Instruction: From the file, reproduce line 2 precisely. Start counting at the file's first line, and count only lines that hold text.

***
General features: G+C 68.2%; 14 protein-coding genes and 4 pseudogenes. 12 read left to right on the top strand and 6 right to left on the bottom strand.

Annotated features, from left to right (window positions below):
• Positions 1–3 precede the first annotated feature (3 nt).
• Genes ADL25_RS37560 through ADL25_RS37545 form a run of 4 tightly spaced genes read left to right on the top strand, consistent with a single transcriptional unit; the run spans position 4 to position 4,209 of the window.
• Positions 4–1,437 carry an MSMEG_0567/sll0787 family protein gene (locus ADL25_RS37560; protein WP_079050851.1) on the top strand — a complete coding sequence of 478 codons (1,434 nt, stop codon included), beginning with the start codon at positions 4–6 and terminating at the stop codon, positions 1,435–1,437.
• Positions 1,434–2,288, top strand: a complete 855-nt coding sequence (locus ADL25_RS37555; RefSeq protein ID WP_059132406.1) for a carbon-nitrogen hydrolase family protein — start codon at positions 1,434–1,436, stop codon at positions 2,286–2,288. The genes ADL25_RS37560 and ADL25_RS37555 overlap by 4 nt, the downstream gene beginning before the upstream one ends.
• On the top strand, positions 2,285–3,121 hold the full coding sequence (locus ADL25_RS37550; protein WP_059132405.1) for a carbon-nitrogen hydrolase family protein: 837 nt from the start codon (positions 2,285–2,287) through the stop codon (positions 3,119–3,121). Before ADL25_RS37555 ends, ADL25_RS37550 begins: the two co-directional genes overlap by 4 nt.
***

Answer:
Annotated features, from left to right (window positions below):